Network tokenization is the process through which card brands substitute a cardholder’s primary account number (PAN) and other card details with a restricted-use (i.e. only by a specific merchant), unique ID known as a network token. The merchant can then use this network token to securely process transactions or store the cardholder’s details on file for future or recurring transactions. Because network tokens are restricted to a single merchant, one PAN can have multiple network tokens—each issued and used by different merchants.
Network tokens are inherently decoupled from their underlying card. This both ensures the security of the cardholder’s PAN and allows the network token to remain functional even when the card’s information changes. As such, customers can make purchases with a network tokenized payment method even if their underlying card is in the process of being replaced or its details were updated.
Network tokens adhere to industry-accepted EMVCo specifications, making them identifiable across the entire transaction lifecycle. This means when a merchant initiates a transaction using a network token, that token can replace the customer’s PAN at every step in the card payment lifecycle. Each key player, including the merchant, acquiring bank, and issuing bank, can all complete the transaction with just the network token.
Network tokenization benefits merchants, customers, and ultimately, the entire payments ecosystem. The main benefits include: increased data security, decreased fraud risk, fewer declined transactions, and better customer checkout experiences.
When merchants, payment service providers (PSPs), and third parties store real card PANs and credentials on file, they become a target for theft and fraud. A breach to a single merchant’s vault could result in compromised payment card details for thousands of customers. By using network tokens, the industry reduces the number of real cards stored in the ecosystem, thus decreasing the risk of fraudulent parties stealing sensitive information.
Network tokens also represent all of a cardholder's card details—not just the PAN. Therefore, when a merchant processes a transaction using a network token, they provide additional context and reduce the risk of fraudulent behavior.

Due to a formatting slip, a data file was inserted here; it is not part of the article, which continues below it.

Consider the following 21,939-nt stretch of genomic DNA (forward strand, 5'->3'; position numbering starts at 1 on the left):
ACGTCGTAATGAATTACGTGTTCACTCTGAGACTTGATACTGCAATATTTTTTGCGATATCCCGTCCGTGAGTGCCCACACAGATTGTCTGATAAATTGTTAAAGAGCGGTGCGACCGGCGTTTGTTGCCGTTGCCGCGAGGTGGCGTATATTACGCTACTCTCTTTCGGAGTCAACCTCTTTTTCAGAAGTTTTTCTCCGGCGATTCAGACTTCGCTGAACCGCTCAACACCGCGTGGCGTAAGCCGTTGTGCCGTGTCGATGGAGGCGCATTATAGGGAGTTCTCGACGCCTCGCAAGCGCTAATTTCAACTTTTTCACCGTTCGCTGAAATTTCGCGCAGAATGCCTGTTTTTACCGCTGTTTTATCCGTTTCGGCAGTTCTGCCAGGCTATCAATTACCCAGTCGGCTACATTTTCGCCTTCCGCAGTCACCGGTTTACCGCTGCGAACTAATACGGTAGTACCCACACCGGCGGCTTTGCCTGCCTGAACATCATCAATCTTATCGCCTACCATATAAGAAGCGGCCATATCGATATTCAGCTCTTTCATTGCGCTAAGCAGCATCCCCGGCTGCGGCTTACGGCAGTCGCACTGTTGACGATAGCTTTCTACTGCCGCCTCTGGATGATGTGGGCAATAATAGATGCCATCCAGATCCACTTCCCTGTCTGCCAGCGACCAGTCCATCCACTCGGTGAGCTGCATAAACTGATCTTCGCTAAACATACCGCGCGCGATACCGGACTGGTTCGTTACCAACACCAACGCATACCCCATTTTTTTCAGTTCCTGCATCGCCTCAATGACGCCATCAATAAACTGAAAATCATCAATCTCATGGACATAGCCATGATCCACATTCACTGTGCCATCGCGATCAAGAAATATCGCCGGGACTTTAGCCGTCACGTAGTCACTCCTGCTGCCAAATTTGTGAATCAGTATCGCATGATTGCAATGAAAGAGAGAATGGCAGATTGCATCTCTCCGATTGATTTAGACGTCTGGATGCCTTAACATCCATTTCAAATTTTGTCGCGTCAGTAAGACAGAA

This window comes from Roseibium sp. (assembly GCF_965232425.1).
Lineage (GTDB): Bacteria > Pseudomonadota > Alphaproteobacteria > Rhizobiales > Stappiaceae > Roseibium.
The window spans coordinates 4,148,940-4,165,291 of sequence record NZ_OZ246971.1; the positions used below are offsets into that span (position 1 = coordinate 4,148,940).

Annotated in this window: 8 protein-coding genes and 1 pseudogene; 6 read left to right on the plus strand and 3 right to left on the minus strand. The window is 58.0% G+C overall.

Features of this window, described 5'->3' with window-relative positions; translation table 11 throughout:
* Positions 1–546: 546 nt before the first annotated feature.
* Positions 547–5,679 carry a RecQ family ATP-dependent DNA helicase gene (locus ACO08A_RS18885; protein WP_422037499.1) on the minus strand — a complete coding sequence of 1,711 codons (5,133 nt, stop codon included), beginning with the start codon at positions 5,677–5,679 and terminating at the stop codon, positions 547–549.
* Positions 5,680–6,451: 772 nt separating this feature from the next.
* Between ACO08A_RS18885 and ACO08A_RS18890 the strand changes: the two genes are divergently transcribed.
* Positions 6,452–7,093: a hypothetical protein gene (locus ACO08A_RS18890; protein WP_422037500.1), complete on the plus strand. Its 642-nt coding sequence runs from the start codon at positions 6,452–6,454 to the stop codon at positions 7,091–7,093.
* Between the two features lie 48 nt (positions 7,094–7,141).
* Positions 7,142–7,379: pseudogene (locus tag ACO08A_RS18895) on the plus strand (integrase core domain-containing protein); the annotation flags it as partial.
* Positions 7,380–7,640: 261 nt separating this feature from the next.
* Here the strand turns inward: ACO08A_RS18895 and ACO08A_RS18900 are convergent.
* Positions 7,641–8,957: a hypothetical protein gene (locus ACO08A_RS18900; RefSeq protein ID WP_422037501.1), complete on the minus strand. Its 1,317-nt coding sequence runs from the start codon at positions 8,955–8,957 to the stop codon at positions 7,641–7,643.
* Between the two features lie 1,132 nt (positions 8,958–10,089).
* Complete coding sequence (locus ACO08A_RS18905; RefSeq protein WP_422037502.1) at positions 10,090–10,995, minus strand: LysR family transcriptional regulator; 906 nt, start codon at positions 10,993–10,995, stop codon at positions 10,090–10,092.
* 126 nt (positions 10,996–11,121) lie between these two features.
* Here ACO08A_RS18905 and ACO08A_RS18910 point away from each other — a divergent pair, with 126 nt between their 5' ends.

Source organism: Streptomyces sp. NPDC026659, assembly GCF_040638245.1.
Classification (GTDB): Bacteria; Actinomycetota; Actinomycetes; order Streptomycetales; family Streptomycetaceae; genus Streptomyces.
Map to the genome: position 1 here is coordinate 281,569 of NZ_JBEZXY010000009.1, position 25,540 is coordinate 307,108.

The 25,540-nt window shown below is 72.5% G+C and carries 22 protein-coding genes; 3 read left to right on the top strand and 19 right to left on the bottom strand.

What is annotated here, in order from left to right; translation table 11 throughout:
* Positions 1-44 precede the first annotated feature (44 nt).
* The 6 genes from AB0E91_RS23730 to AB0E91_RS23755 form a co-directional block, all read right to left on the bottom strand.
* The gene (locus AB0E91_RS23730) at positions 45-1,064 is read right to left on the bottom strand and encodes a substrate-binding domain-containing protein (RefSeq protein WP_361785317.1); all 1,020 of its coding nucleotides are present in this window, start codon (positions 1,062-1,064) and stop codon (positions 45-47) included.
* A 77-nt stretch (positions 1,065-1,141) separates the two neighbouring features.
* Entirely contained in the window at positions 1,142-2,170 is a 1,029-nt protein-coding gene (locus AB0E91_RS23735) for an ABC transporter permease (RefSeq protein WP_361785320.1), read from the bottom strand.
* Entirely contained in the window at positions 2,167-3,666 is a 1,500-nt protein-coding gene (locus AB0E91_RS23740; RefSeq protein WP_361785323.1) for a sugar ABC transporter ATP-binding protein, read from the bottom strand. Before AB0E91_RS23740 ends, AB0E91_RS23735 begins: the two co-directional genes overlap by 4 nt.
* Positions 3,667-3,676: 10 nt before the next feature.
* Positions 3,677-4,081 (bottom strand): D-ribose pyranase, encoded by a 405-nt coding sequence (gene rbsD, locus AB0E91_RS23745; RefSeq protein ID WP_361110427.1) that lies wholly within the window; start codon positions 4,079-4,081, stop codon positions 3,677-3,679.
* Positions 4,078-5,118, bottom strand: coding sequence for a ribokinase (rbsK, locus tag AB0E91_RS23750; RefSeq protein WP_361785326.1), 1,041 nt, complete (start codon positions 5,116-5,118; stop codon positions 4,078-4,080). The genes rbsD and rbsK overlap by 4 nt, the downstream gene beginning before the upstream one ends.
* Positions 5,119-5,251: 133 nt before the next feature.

As mentioned in the Basics section above, network tokens don’t expire when their underlying card changes—they just update. This means customers can still make purchases with tokenized payment methods even if their card was stolen or canceled, and is in the process of being replaced. This can be especially beneficial when a merchant saves their customer’s tokenized payment method on file for recurring payments; if that customer’s card changes, their recurring transactions won’t fail. Without network tokenization, customers would have to update their card-on-file immediately to avoid declines
Additionally, because network tokens represent all card details, the issuer receives more information than a PAN-only transaction. More context for issuers means more confidence in approving transactions.
Overall, when merchants process transactions with tokenized payment methods, they can see reductions in decline rates for the following decline reason codes (depending on the card, market, and issuer):
Decline Reason Code
Network Tokenization Impact
Issuers may misclassify a small percentage of transactions as insufficient funds due to risk reasons. Network tokens can allow them to be more accurate.
Some percentage of these types of declines are really hiding other issues – especially on credit cards. Network Tokenization is a more secure transaction, therefore allowing issuers to accept more transactions confidently.
Issuers may classify a transaction as invalid for a number of reasons. Network tokenization can eliminate some of the underlying reasons for declining transactions.
With network tokenization there should be no invalid account numbers.
The decrease in declines and lower risk of fraud associated with network token definitely represent benefits to the merchants, but that’s only part of the story. When customers experience lower friction at checkout, consistent recurring transaction approval, and decreases in fraudulent transactions, they’re more likely to have a high opinion of the merchants they purchase from. These satisfied customers then feel confident returning for additional purchases and have a lower churn rate overall.
Updated 3 months ago